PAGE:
Many thanks to author Wanda Dehaven Pyle for this feature interview on her blog.
A Raven sits on my mantelpiece, surveying all and sundry with a haughty eye. Arkyne, as I call him, is cast iron, in body and, yes, I believe, in spirit. He travelled here from a curio and antiques store in a small town called Cashmere in Washington, USA. As I recall, the suitcase didn’t make it onto our flight home from Seattle, well not until two days later, and I worried so for Arkyne, if he would ever get here. My treasured dark-winged harvester.
So, the other day, while we were out, we got a call from our neighbour that our house alarm was going off. Turning back from our journey, all the usual scenarios went through my head, but reaching home, there was silence, the house unturned, except for the strange and unusual code that flashed on the alarm keypad. A number we had never seen before.
And then I ascended the stairs, and coming at me, invoking my best Tippi Hedren screech and dramatic pose, were two flapping black wings and a haughty eye, heading straight for mine! As I cowered against the impending gouging, my hysterical cry of It’s a bird! somehow translated to It’s a burglar! as it reached the ears of my better half, now downstairs in the kitchen. Thundering up the stairs he bounded, my defender, prepared to face down this unseen intruder, his face – and mine – creasing to confusion as neither burglar – nor bird – presented on the landing!
As my heart rate fluttered downwards, for a moment, I will admit, my very dark and fertile imagination wondered if Arkyne was still on the mantelpiece; if we had somehow found him out. Had we come upon his free gaff flight of fancy? Was this how he spent his time when we were not at home?
Yes, my better half gave me that same pitying get a grip look that you would probably like to give me right now.
We found the dark-winged intruder perched on my favourite chair. My husband opened the window, ordered him off the premises, and out he flew, though not before he hovered for a minute, eye to eye with the source of his liberation. Perhaps to say thanks? Perhaps to depart some omen, some warning, some message… or perhaps, it was simply a look of sympathy to the poor man having to live with this dumb bird!
I like the term Indie Publishing. I’m an Indie Filmmaker – putting skin in the game to get my films made. I am a storyteller. I write screenplays. I write fiction. So when it comes to novels, why wouldn’t I take the independent route as well? Just like the film industry, you only learn in the ‘doing’ when it comes to writing and producing work, and the past couple of years have taught me a lot in terms of the publishing industry in all of its tranches; traditional, assisted – and self-publishing – of which I have now well and truly dipped the proverbial toe.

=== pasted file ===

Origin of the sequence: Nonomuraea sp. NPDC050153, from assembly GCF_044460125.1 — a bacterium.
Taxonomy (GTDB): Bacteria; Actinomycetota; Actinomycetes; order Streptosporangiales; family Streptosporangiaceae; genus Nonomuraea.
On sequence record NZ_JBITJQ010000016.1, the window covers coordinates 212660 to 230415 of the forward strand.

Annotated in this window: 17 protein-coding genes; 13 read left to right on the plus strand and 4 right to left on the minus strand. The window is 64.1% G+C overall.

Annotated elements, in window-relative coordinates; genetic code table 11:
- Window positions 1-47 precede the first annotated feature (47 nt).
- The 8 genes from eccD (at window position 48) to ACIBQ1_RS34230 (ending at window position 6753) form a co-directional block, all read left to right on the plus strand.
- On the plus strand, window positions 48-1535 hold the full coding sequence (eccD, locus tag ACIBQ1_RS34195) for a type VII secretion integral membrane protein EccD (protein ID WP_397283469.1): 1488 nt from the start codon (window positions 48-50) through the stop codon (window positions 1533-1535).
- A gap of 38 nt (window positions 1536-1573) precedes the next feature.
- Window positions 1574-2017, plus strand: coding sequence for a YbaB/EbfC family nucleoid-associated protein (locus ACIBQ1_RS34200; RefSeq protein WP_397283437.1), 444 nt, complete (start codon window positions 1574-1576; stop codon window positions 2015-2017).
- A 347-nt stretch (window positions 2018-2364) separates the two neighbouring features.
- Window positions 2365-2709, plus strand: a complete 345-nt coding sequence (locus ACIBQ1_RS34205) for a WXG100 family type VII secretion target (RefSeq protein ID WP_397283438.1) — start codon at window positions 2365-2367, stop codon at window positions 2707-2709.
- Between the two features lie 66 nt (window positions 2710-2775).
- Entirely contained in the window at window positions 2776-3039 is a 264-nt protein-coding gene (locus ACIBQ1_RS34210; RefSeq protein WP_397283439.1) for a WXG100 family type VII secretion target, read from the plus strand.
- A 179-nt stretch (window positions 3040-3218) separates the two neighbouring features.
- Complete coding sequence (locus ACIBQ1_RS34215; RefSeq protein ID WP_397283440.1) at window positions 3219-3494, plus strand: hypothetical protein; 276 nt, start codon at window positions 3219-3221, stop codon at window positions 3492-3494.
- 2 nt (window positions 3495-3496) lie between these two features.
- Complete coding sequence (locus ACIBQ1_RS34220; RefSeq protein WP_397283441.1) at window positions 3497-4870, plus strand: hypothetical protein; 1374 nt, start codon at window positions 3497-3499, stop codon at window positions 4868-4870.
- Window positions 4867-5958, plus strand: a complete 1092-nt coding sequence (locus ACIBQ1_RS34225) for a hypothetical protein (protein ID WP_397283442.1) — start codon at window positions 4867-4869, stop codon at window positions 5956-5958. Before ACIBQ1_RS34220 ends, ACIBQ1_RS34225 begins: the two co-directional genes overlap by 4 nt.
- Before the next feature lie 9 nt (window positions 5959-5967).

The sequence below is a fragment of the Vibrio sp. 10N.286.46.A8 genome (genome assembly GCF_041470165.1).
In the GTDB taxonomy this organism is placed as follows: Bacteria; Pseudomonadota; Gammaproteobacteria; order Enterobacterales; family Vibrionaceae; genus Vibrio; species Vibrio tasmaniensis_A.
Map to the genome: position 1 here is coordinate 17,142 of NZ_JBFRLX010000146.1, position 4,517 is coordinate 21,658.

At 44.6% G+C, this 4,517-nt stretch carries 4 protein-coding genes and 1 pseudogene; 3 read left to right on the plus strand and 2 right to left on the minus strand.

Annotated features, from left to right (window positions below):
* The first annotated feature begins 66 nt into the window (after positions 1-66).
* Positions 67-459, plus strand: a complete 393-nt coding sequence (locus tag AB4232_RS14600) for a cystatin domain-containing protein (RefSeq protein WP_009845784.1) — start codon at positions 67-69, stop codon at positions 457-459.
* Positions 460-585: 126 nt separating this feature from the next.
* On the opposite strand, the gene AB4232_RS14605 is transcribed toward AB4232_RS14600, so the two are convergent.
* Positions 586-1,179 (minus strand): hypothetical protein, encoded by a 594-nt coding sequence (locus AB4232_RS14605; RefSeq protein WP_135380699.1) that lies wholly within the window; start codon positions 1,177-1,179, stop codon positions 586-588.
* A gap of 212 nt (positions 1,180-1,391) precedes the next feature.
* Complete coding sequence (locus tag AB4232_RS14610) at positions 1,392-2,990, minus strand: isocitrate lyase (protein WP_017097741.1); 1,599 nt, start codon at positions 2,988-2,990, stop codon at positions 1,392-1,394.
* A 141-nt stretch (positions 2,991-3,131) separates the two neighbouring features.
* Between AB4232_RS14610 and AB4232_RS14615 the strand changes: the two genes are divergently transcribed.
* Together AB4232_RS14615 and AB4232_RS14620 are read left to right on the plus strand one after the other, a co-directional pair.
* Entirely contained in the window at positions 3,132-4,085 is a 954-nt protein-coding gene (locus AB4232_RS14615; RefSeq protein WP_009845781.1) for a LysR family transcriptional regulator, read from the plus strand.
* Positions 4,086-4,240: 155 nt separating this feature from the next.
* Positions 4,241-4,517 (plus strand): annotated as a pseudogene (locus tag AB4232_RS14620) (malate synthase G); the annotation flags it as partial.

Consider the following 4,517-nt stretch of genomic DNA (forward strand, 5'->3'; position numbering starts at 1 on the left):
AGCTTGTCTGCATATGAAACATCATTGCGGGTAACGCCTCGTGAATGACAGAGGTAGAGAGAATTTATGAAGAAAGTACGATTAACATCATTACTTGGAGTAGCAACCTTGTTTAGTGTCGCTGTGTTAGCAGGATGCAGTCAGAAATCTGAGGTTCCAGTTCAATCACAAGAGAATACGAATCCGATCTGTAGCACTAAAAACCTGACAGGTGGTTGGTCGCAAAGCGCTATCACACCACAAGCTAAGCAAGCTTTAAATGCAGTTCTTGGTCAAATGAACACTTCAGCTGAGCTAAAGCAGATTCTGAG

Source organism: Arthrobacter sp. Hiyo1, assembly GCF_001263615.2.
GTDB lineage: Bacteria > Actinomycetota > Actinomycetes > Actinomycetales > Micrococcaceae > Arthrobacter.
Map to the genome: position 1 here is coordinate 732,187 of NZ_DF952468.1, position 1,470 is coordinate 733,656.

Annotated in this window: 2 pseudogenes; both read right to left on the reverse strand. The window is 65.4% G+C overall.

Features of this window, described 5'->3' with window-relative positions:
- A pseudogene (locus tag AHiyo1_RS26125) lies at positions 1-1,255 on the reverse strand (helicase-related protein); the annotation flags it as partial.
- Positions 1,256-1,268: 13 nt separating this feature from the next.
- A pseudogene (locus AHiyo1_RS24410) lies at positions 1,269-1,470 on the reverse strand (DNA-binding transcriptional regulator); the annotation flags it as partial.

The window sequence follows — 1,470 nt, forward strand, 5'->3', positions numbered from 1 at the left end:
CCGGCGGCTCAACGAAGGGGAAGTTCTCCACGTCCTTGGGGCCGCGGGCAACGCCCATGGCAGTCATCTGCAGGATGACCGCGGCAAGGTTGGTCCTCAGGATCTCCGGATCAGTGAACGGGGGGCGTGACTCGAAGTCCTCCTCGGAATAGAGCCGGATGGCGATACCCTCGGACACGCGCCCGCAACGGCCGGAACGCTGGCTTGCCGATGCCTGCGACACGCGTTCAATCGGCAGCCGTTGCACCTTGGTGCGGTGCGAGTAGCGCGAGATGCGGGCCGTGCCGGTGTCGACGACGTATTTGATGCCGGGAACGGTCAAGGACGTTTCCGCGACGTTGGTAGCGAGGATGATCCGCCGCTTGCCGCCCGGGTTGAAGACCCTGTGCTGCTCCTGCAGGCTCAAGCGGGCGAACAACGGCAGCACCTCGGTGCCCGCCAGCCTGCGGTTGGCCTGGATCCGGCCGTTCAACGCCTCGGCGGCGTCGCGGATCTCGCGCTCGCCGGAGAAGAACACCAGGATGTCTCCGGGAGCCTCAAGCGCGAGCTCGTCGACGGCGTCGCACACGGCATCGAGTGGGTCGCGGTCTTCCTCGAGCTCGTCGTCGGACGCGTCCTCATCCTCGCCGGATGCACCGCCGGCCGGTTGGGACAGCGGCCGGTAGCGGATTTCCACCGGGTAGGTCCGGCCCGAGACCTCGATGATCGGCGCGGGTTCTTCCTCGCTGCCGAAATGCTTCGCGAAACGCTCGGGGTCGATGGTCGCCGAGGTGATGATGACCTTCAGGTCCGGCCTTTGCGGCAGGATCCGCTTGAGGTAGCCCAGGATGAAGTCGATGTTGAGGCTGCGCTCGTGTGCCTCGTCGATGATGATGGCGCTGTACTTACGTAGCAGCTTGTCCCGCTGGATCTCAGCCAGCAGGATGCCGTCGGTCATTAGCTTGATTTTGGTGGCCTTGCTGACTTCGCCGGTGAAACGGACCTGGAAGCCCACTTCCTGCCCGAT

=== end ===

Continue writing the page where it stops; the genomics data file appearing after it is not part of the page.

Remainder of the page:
I’ve also experimented through the gamut of submitting the traditional way, to writing online and publishing my efforts for feedback, to publishing a finished work in ebook format, to going through the whole shebang with the paperback. I’ve made mistakes and thankfully, my readers have been both encouraging and forgiving. I have learned so much from them, and am grateful. There are also organisations that are invaluable to the advocacy and learning process of self-publishing, The Alliance of Independent Authors being at the forefront of ensuring professionalism and a code of standards.
While working through all of the above, I also sent out a sample of my novel to three of the biggest agents in Ireland; one has yet to reply. The other two did, in quick time, and with professionalism and honesty. While both gave positive and constructive comments on my work, both also stated that they are working in very difficult market conditions, which without doubt, limits the selection of work they can afford to take on. I completely understand that, and have so much admiration for publishing companies who take a chance on new writers and who keep supporting established ones. My experience as a Librarian for almost twenty years, working on a literary festival for seven, I’ve also talked to so many authors from all sides of the industry, whom I greatly admire, and reckon I’ve garnered a pretty comprehensive knowledge of how things work. It’s a tough game. Authors work hard. Publishers work hard. Respect. For now though, I don’t have the advantage of a publishing house at my back for the essentials of editor, proof reads, cover design, marketing and promotion, but I’m managing all that, and continue to learn from it.
Ultimately, the culmination of all of that accumulative learning and ‘doing’ is the fact that I am now in a position to make an informed decision on what is right for me at the present time; to stick with Indie Publishing. And here are my top ten reasons for doing so:
- Print-On-Demand! The risk is mine – and mine alone.
- Ebooks! Accessible and cheap. I read now more than ever with my Kindle!
- I connect directly with Readers and Writers – and learn from them.